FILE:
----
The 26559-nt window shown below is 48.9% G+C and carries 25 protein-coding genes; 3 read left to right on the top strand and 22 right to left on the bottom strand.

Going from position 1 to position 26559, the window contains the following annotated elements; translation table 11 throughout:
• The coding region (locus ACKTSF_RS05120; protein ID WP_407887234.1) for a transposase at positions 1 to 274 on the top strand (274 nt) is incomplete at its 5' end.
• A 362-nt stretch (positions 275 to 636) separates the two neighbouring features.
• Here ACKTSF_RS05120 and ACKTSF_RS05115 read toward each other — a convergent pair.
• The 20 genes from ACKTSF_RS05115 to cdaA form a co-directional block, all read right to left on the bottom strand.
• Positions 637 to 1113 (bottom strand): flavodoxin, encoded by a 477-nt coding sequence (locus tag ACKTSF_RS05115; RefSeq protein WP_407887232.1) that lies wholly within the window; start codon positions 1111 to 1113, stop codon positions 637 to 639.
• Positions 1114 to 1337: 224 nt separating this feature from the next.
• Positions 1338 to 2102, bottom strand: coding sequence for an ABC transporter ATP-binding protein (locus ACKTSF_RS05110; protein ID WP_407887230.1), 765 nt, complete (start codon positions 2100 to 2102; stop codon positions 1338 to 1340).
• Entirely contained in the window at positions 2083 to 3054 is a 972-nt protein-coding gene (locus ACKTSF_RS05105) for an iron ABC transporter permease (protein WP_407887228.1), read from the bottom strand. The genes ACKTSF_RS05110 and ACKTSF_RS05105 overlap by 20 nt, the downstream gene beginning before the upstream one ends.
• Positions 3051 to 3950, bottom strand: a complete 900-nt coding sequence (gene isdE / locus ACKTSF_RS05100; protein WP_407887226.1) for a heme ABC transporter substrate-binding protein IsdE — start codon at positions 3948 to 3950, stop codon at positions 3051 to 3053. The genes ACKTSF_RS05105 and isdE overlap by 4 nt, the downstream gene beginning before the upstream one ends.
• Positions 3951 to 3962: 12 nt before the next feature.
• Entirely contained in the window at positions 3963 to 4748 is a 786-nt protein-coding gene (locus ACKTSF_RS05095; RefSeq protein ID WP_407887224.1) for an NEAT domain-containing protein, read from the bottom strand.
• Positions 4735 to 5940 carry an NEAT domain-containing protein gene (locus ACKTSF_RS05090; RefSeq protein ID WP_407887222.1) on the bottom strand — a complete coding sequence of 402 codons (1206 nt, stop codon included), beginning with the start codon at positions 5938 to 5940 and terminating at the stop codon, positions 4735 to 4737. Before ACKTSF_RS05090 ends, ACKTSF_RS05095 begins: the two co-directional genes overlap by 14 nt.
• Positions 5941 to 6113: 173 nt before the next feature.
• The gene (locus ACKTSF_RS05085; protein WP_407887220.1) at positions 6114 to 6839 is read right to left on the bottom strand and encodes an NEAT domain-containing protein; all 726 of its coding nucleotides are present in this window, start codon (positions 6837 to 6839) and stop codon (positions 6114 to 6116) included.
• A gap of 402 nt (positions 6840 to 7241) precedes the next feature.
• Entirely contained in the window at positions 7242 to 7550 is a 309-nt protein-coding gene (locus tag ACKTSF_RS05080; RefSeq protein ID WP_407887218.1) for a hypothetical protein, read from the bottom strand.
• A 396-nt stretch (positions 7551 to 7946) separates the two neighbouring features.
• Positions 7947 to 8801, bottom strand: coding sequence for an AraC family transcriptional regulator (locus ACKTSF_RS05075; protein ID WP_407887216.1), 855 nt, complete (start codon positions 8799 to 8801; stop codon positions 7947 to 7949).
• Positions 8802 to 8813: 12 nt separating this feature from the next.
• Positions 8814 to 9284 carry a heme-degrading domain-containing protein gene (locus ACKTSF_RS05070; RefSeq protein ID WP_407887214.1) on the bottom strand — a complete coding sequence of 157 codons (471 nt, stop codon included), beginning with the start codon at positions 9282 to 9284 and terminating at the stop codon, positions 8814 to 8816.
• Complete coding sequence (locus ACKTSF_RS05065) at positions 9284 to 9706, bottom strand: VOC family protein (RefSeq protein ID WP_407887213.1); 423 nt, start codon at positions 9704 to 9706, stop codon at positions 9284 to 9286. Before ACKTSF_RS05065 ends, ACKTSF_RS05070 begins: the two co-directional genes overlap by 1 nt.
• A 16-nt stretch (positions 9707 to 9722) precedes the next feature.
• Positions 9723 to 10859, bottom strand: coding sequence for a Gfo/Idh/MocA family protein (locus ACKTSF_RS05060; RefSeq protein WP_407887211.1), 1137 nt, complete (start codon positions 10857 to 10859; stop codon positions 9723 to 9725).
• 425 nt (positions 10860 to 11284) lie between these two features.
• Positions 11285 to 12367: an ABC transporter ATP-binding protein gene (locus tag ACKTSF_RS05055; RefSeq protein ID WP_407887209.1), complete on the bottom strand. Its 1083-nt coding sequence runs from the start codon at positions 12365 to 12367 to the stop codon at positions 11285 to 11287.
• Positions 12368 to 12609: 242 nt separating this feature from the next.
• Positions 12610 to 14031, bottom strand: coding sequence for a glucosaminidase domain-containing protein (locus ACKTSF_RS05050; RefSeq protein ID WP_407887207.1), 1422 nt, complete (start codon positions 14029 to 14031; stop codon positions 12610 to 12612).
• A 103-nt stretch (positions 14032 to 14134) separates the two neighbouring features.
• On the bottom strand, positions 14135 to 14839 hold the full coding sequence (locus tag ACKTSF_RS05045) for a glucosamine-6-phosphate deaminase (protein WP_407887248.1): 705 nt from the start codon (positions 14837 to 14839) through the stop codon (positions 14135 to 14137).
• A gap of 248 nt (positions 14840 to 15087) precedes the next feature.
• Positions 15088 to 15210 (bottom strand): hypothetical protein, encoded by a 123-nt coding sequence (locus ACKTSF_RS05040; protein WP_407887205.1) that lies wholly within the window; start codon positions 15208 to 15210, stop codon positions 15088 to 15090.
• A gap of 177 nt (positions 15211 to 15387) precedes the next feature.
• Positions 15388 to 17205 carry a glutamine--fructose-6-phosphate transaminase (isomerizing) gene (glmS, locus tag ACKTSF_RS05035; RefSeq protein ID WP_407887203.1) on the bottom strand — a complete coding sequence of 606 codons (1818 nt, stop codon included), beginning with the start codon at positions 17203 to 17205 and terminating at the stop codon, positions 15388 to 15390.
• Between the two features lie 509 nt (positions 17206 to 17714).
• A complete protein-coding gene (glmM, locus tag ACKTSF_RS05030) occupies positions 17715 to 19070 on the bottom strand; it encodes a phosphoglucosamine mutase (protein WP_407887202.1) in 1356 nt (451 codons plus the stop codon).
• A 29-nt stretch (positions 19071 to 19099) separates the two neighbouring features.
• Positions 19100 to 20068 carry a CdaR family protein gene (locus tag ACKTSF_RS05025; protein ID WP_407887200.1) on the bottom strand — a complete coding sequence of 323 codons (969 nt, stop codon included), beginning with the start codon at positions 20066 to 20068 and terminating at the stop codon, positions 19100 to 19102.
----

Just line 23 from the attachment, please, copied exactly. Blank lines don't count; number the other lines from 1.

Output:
• Complete coding sequence (locus ACKTSF_RS05065) at positions 9284 to 9706, bottom strand: VOC family protein (RefSeq protein ID WP_407887213.1); 423 nt, start codon at positions 9704 to 9706, stop codon at positions 9284 to 9286. Before ACKTSF_RS05065 ends, ACKTSF_RS05070 begins: the two co-directional genes overlap by 1 nt.